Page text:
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The death of a fishy friend can be tragic, but worse than that is not knowing if they’ve actually passed on or not. Many determine whether or not their fish is dead by if it is floating or not. But how accurate is that reasoning?

When a fish dies its body’s buoyancy is no longer regulated. The gases inside a deceased fish’s swim bladder will flip the body over and then sink to the bottom of the tank. Over time, the process of decomposition will cause the fish’s body to rise to the surface of the water.

If you wait for your fishy friend to float before you declare them deceased you may wind up with a foul-smelling tank. Here you will learn what really happens when a fish dies and what causes them to float.

Reasons a Dead Fish Floats

Although not 100% of the time, most fish sink when they die. But on occasion, a fish will float immediately after death. So what causes that to happen?

There are lots of reasons a deceased fish will float a few of them being: a swim bladder irritation, bacterial infection, low density, or an effect of the filter.

If you have recently lost a fishy friend who floated to the surface, it may be important to identify what caused their death in order to prevent any other fish from passing on.

Archer fish in aquarium

Swim Bladder Irritation

The swim bladder is an important part of the fish’s design. Because most fish have neutral buoyancy they use their swim bladders to regulate their depth in the water.

As they “breathe” in water through their gills, oxygen is filtered out and sent to the swim bladder to decrease the fish’s depth. To increase their depth in the water oxygen is filtered out of the swim bladder and out through the gills.

What is really incredible about this organ is that it regulates the entire process without any thought required from the fish.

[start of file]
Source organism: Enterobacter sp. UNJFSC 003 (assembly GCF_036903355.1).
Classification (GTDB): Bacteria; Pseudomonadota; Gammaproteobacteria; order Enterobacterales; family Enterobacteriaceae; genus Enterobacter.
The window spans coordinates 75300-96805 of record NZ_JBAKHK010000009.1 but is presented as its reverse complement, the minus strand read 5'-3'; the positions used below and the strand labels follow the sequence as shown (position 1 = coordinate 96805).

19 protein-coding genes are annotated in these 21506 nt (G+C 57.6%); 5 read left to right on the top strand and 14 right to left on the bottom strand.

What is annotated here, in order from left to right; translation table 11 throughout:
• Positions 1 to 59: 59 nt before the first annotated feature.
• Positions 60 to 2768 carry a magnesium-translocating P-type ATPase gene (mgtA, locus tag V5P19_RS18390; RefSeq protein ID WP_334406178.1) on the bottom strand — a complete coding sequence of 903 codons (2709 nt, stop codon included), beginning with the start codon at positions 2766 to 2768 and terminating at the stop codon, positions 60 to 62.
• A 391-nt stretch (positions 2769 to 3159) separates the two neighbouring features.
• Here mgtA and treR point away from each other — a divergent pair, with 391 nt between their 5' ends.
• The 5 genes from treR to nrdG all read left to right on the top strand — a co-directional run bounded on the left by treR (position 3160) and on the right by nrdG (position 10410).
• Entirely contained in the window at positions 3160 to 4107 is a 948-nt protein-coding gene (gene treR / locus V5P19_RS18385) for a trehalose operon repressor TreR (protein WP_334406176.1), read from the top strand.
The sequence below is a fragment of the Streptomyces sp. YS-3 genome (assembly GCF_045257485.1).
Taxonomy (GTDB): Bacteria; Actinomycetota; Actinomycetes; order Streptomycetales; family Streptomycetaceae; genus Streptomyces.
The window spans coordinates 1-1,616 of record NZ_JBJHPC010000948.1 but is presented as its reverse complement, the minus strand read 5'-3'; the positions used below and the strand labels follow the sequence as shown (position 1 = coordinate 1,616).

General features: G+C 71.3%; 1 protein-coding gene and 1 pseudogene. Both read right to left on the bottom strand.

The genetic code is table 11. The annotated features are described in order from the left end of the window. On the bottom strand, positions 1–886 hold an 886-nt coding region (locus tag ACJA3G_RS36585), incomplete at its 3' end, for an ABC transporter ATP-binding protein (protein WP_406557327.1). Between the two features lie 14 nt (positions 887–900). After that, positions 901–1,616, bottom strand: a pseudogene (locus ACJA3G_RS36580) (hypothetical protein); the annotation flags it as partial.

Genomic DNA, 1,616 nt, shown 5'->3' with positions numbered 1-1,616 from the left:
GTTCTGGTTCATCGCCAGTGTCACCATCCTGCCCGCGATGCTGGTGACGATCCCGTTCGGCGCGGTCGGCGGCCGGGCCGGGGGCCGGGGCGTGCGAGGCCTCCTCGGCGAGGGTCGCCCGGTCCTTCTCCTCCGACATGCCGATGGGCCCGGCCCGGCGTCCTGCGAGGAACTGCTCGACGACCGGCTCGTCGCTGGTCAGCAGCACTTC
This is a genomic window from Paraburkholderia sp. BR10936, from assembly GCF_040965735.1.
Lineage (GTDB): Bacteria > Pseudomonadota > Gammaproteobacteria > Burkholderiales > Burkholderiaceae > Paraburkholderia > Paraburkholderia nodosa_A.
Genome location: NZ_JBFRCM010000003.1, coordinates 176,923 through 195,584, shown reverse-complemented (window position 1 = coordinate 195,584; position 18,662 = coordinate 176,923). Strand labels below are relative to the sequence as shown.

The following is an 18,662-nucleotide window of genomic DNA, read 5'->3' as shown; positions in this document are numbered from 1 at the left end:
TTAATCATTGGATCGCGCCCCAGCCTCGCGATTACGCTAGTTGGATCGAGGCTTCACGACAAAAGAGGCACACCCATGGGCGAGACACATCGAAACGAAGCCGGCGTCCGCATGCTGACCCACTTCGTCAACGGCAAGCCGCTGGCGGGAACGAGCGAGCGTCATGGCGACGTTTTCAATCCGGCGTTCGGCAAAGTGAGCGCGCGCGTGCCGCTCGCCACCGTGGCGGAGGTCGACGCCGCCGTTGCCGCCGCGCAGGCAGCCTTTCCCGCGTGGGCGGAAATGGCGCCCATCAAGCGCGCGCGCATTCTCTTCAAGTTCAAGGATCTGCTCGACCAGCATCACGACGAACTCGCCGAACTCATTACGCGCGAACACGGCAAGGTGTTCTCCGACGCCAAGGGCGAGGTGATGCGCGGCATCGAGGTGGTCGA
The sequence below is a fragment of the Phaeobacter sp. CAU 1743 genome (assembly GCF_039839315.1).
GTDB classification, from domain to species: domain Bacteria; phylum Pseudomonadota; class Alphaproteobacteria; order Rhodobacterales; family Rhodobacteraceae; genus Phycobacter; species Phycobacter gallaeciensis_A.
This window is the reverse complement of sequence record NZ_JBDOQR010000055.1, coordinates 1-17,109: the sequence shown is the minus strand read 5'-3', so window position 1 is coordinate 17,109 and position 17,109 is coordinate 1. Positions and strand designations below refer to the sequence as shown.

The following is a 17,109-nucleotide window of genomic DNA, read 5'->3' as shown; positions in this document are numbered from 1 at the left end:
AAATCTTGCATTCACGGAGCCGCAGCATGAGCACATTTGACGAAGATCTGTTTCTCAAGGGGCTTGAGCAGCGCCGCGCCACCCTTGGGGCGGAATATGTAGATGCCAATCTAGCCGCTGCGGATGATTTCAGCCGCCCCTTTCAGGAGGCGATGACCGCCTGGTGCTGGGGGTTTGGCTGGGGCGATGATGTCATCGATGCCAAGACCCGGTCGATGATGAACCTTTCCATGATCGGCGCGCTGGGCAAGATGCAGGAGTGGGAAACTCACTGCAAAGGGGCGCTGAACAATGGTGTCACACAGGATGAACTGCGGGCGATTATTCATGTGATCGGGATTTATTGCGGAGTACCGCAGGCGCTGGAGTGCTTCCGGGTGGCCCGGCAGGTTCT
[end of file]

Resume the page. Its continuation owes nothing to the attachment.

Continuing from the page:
Because this organ is so important, any irritation can seriously affect the fish’s health. This is often referred to as Swim Bladder Disease (although it is technically not a disease but rather a symptom of another illness).

Things that may affect your fish’s swim bladder are constipation, water temperature changes, chemical imbalances, and bacterial infections.

If your fish is suffering from Swim Bladder Disease resulting from one of these issues, the bladder may swell with air raising the fish in the water as they die.

Learn more about this issue here: Here’s Why Your Goldfish is Swimming Sideways.

Bacterial Infection

As earlier mentioned, a bacterial infection can lead to Swim Bladder Disease resulting in a floating death. However, this is not the only way in which a bacterial infection affects your fish after death.

Bacterial Infections make the fish sick, but also can produce gas. As the bacteria spread, it produces “exhaust” just like you and I exhale carbon dioxide as we breathe.

These excess gases fill the fish causing the body to float immediately after death. Infections like this could also cause the body to sink soon after floating, a topic that will be explained later on.

Low Density

Fish come in hundreds of different shapes, sizes, colors, and densities.